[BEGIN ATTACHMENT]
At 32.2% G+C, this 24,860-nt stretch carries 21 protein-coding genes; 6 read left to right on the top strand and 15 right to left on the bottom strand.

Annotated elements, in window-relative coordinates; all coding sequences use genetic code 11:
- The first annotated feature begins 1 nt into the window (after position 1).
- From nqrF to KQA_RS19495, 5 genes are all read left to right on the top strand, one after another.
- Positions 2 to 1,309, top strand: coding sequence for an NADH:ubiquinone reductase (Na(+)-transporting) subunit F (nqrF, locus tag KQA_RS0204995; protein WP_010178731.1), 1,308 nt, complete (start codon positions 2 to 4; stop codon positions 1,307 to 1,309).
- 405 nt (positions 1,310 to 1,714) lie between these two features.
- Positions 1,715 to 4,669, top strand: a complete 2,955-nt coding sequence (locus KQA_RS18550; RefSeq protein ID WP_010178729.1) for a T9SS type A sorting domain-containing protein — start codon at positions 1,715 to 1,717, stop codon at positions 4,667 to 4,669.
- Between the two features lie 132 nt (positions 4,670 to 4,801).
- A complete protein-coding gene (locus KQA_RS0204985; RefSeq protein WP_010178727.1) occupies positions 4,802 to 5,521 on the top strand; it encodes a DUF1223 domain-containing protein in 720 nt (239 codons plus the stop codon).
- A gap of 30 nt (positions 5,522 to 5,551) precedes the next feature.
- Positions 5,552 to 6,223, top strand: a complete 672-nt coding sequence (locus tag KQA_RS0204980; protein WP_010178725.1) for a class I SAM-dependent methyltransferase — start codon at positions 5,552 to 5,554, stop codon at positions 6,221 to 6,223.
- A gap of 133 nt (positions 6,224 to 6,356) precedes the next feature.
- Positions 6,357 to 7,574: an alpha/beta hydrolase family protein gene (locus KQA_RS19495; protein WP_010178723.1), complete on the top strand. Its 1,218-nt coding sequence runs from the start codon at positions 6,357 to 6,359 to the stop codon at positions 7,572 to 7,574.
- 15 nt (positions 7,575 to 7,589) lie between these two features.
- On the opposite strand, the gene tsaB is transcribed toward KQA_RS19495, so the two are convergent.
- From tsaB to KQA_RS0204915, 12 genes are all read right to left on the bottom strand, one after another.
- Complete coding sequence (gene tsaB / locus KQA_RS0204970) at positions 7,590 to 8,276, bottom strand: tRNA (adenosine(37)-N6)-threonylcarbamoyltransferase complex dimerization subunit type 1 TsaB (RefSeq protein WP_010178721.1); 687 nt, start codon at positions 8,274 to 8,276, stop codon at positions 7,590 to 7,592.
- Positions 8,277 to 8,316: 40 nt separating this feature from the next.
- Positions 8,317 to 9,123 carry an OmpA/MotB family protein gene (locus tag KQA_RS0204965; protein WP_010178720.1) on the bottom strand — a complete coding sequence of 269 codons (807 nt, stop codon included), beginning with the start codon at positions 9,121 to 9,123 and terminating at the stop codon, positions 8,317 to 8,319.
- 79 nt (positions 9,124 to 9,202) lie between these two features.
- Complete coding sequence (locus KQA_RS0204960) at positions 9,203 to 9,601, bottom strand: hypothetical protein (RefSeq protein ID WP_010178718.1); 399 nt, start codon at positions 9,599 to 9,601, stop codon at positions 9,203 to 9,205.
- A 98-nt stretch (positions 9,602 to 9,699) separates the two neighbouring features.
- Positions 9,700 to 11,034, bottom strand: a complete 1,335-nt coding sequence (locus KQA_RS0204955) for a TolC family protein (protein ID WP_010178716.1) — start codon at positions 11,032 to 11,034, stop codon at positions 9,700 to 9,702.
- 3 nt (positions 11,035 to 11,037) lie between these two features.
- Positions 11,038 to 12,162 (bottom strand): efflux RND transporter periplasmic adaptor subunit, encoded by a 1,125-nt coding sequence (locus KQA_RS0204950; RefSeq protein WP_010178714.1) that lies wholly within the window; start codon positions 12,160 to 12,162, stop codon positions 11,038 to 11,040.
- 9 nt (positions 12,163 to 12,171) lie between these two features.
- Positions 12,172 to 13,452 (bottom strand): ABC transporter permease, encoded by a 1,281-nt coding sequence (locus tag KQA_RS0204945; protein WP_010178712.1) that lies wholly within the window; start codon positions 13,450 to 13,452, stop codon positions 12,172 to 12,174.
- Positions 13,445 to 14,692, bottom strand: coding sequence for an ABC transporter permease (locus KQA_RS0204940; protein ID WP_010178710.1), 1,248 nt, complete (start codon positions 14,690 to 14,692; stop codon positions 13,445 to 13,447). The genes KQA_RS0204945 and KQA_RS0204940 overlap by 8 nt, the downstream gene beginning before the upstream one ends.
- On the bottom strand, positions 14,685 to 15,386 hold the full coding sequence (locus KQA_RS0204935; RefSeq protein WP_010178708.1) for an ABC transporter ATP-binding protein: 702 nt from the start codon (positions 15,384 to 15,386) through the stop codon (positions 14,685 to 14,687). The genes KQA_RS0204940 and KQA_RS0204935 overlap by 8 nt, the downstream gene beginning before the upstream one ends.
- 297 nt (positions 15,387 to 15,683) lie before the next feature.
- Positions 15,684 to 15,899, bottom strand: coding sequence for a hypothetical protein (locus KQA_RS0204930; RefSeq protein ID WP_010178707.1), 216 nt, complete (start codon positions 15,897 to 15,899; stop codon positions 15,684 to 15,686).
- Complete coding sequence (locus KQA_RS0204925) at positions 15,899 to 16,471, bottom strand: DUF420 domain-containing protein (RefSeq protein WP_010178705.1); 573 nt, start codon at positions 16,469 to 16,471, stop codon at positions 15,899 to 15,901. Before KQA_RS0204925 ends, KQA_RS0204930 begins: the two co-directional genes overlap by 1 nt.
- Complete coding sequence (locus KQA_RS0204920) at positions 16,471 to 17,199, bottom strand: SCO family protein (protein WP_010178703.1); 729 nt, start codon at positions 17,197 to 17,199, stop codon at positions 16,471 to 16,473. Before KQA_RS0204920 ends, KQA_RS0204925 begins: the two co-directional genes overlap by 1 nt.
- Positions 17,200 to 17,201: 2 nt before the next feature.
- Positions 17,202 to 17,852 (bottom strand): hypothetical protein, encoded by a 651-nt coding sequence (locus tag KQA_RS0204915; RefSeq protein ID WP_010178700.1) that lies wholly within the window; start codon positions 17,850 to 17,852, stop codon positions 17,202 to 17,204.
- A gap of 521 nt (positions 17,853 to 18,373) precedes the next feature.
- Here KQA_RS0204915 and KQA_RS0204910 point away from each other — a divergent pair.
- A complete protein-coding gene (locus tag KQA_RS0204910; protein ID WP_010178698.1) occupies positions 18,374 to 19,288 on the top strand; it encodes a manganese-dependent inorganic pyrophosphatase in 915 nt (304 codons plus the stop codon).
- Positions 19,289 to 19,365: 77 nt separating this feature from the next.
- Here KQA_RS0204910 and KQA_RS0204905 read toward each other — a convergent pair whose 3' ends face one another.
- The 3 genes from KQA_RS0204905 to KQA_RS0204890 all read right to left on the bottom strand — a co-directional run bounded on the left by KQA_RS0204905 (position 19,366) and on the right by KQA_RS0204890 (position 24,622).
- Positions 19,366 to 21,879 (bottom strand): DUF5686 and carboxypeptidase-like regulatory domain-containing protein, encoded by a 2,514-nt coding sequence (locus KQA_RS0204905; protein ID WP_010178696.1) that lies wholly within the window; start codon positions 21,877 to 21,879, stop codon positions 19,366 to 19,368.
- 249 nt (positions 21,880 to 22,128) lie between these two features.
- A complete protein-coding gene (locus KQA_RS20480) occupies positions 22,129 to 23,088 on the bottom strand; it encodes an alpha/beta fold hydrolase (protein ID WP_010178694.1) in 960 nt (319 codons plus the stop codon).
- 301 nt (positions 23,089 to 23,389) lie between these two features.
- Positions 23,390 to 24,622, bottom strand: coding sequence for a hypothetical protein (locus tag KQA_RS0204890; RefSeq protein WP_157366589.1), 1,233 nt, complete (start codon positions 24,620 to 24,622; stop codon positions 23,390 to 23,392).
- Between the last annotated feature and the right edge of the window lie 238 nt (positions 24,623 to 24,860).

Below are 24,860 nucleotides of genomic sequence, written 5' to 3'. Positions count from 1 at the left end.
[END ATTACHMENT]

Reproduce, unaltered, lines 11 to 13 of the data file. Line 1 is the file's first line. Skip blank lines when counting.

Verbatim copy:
- Positions 5,552 to 6,223, top strand: a complete 672-nt coding sequence (locus tag KQA_RS0204980; protein WP_010178725.1) for a class I SAM-dependent methyltransferase — start codon at positions 5,552 to 5,554, stop codon at positions 6,221 to 6,223.
- A gap of 133 nt (positions 6,224 to 6,356) precedes the next feature.
- Positions 6,357 to 7,574: an alpha/beta hydrolase family protein gene (locus KQA_RS19495; protein WP_010178723.1), complete on the top strand. Its 1,218-nt coding sequence runs from the start codon at positions 6,357 to 6,359 to the stop codon at positions 7,572 to 7,574.